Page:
It’s been more than six years since the Deepwater Horizon oil rig exploded, killing 11 workers and dumping some 700,000 cubic feet (ca.154 million gallons) of oil into the Gulf of Mexico. The hearts of people worldwide broke at the sight of oil-covered pelicans and dolphins swimming in oil slicks. That was only the beginning of the environmental damage, however. Now carbon from the spill has been found in the feathers and digestive tracts of seaside sparrows. 
The oil has officially entered the food chain.
Researchers from Louisiana State University and Austin Peay State University in Tennessee write in a study published in Environmental Research Letters that they found oil carbon signatures consistent with the BP oil spill in each of 10 sparrows tested. The birds live in the Louisiana marshes. 
They say it “is the first demonstration that oil from the spill made it into the” food chain of land animals. 
The team analyzed contaminated sediments to identify a chemical “fingerprint” from Deepwater Horizon. From there, the researchers examined the birds’ feathers and digestive tract contents to determine how much oil had been incorporated into the sparrows’ biological tissue.
Lead study author Andrea Bonisoli Alquati was a doctoral student at Louisiana State University when the research was done. After obtaining his Ph.D., he became an environmental toxicologist at California State Polytechnic University. He said of the discovery:
“These results are consistent with the incorporation of Deepwater Horizon oil into the tissues of the exposed birds.”
Bonisoli Alquati continued:
“We’re dealing with a terrestrial bird – not the classic shorebird or the marine bird that you would expect to be in contact with oil. So the terrestrial food web is also contaminated, and this is something we don’t typically think of.” 
The sparrows live in the salt marshes year-round, so the health of the birds is a pretty good indicator of the health of the marshes. Researchers knew shortly after the spill that the sparrows had been affected – they stopped raising the normal number of offspring – but investigators couldn’t determine whether that was an indirect, ecological effect.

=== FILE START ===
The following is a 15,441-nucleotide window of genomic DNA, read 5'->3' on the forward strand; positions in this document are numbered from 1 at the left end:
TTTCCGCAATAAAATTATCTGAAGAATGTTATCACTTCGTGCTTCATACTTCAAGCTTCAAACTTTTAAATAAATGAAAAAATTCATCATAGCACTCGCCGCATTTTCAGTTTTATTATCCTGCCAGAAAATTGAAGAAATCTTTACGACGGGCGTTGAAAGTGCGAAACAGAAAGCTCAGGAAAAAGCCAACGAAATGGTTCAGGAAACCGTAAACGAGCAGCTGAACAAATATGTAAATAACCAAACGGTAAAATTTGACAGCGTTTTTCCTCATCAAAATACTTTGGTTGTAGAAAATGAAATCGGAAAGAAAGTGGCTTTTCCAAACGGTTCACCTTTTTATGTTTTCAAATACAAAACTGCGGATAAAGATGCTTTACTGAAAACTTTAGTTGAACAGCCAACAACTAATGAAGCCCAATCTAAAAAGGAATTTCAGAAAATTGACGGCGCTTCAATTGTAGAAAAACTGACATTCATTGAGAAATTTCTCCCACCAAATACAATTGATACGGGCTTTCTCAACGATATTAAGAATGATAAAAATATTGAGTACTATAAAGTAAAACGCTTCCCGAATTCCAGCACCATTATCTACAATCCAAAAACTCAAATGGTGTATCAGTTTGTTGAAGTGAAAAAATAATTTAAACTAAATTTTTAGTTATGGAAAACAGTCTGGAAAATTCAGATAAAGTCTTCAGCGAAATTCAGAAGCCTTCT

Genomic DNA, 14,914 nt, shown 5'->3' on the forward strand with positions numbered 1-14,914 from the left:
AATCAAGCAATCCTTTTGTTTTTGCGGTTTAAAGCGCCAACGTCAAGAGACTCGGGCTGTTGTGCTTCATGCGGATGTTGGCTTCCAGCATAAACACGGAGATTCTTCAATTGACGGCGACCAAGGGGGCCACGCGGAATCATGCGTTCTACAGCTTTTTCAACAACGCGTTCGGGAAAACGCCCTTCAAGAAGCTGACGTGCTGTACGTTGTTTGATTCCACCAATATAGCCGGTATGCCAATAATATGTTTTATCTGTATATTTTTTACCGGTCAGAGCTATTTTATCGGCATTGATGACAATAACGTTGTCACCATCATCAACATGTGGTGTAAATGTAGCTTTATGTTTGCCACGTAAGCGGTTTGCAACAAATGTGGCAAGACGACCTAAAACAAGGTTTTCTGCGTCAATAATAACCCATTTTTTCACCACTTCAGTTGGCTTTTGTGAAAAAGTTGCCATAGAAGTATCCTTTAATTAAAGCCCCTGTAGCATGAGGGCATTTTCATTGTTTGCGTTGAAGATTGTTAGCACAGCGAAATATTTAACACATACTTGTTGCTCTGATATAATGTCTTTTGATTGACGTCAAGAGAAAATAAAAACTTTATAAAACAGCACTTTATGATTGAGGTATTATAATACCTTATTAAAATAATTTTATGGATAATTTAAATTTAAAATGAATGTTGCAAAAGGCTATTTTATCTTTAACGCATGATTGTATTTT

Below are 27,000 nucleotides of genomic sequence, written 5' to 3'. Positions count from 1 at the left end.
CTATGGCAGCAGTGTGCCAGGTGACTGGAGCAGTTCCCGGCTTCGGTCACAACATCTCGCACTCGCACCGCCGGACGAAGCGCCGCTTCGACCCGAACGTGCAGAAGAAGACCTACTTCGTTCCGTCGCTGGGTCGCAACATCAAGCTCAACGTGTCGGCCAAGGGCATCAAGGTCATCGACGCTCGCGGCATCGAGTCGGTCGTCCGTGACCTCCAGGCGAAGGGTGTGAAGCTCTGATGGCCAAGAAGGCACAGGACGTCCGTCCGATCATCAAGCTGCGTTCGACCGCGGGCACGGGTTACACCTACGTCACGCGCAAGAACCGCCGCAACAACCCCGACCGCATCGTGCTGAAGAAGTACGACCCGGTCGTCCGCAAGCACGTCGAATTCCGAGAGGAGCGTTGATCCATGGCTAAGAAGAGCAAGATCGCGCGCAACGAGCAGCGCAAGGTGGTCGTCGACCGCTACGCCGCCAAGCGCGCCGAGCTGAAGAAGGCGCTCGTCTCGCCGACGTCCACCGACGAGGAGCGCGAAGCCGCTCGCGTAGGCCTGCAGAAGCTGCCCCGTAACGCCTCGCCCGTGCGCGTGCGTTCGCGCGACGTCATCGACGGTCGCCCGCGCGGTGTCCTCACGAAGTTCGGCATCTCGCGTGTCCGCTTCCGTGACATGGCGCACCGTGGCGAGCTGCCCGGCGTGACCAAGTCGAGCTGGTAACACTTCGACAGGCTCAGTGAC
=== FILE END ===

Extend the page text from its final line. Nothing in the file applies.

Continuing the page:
Insect populations that served as a food source for the sparrows dropped after the disaster. Many insects spend their larval stages in the water, where they would come into contact with the oil.
“The first signs of Deepwater Horizon oil were found in blue crab larvae in 2010. Oil likely entered the food chain through zooplankton. A 2012 study found traces of oil in zooplankton impacted by the BP oil spill.”
It’s a safe bet that the toxins are directly affecting the health of the birds. Bonisoli Alquati said that the birds perhaps feel sick and are unable to properly care for their young. Their bodies may be spending extra energy trying to counteract the damaging effects of the oil, leaving the birds less energy for producing eggs and raising chicks. 
And although the sample size is rather small, it still helps researchers understand how the oil spill has affected wetland and terrestrial life.
Scott Zengel, a coastal ecologist with Research Planning, Inc., an environmental consulting firm that specializes in oil spills, said:
“At least for Deepwater Horizon, there’s been a lot more emphasis on marine or offshore-type resources, and a little bit less emphasis on wildlife species in shore — particularly in the marshes and coastal wetlands.” 
Bonisoli Alquati said that the lack of emphasis means that the connection between species in different ecosystems has been underestimated.
“Boundaries between other ecosystems are much more blurred than we recognize.”
 BBC News
 EcoWatch (featured image source)
 Inside Science